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Spring Blossom ★★★



Director : Suzanne Lindon

Starring : Suzanne Lindon, Arnaud Valois

Released : 23rd April 2021 (VOD)

At the age of 15, Suzanne Lindon wrote a screenplay that would begin her path into filmmaking. The daughter of renowned French actors Vincent Lindon & Sandrine Kiberlain has been immersed in cinema her whole. Five years later, she was able to finance her directorial debut, which she stars in her own film too (talk about a triple threat).

Revisiting elements of her life, Lindon stars as a gawky, awkward teenager who never seems to quite fit in with her classmates. She doesn’t share their tastes or their plans. She only has eyes for dashing 30-something actor Raphael (Arnaud Valois) who works at the theatre she passes each day. Curiosity gradually turns to infatuation in a tale of first love that unfolds among the streets and cafes of a sun-kissed Montmartre.

There is a lot to admire in Suzanne Lindon’s debut, Spring Blossom. The film is a subtle and quaint experience. Lindon brings such a raw ferocity within her performance and through the ambience of every frame. That human connection of being a teenager instantly strikes and accord with an audience. Finding our way within the world truly starts at this period in our lives. Suzanne seems lost within her friend circle and is searching for her purpose and her first love. Lindon leaves herself isolated in wide spaces, and that tonal feeling of a hollowed soul can be felt. This uncomfortable notion sets the tone of things to come.

Once Raphael appears on screen, this love story develops with a pure sense of organicity. Lindon shares her sense of universal love regardless of age, and while he is much older, this subject matter is tread on lightly. This youthful sense of love is quite energetic, and how it changes anyone who has been struck by cupids arrow. Suzanne has that lust for life that she has been craving and that summer adventure she has been searching for. The rapport between Lindon and Valois is almost instantaneous and never feels uncomfortable. Through Lindon’s purist framing the spark and connection, they both have flows through the fabric of Spring Blossom. The sensuous movements through music feels liberating and further evokes the chemistry between our protagonists.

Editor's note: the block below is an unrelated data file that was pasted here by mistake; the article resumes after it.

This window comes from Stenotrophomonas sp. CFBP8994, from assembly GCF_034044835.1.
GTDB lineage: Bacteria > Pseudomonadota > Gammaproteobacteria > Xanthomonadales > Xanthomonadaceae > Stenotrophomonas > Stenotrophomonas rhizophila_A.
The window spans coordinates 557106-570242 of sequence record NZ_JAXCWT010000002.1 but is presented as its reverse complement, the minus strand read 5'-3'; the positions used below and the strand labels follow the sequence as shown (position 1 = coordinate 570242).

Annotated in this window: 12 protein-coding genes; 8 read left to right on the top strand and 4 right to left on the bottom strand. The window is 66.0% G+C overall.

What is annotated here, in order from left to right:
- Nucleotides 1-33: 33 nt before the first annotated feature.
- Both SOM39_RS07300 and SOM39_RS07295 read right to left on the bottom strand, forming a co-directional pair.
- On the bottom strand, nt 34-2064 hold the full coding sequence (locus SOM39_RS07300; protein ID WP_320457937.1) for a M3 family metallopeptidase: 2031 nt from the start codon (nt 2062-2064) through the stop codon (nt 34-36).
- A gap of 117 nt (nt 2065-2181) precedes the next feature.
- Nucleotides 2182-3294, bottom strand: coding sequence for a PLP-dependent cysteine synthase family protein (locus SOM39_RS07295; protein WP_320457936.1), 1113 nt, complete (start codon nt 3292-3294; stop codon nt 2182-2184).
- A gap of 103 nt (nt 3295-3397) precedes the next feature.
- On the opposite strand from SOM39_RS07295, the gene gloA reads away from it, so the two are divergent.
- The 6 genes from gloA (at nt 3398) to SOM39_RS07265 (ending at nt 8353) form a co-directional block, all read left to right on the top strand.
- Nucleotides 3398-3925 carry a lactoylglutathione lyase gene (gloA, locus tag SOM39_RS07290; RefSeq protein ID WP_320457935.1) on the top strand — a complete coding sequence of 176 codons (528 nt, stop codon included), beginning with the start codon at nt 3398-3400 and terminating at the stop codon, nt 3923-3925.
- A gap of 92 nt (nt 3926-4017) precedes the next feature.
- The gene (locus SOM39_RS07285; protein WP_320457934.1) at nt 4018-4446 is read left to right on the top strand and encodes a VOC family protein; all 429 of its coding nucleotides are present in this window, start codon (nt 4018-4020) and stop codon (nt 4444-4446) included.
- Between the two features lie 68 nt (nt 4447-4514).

Deep within the natural melancholy of Lindon’s vision is a very well crafted film. Her composure to allow her story to be told is utterly mesmeric. For such a young artist to deliver what she has is impressive. While the subject matter is balanced on a fine edge, it does require some more depth within its context. It almost feels as the pace of Spring Blossom loses its footing at some points, or Lindon goes off course and takes a few minutes to realign her tale. These stories are re-told countless times, and the narrative does suffer from this coming of age fatigue we see in cinema.

Regardless of these issues, Spring Blossom is a profound and energetic film, and Suzanne Lindon has an exciting career ahead of her.

Lover of all things indie and foreign language. Can be found rambling on YouTube at times!

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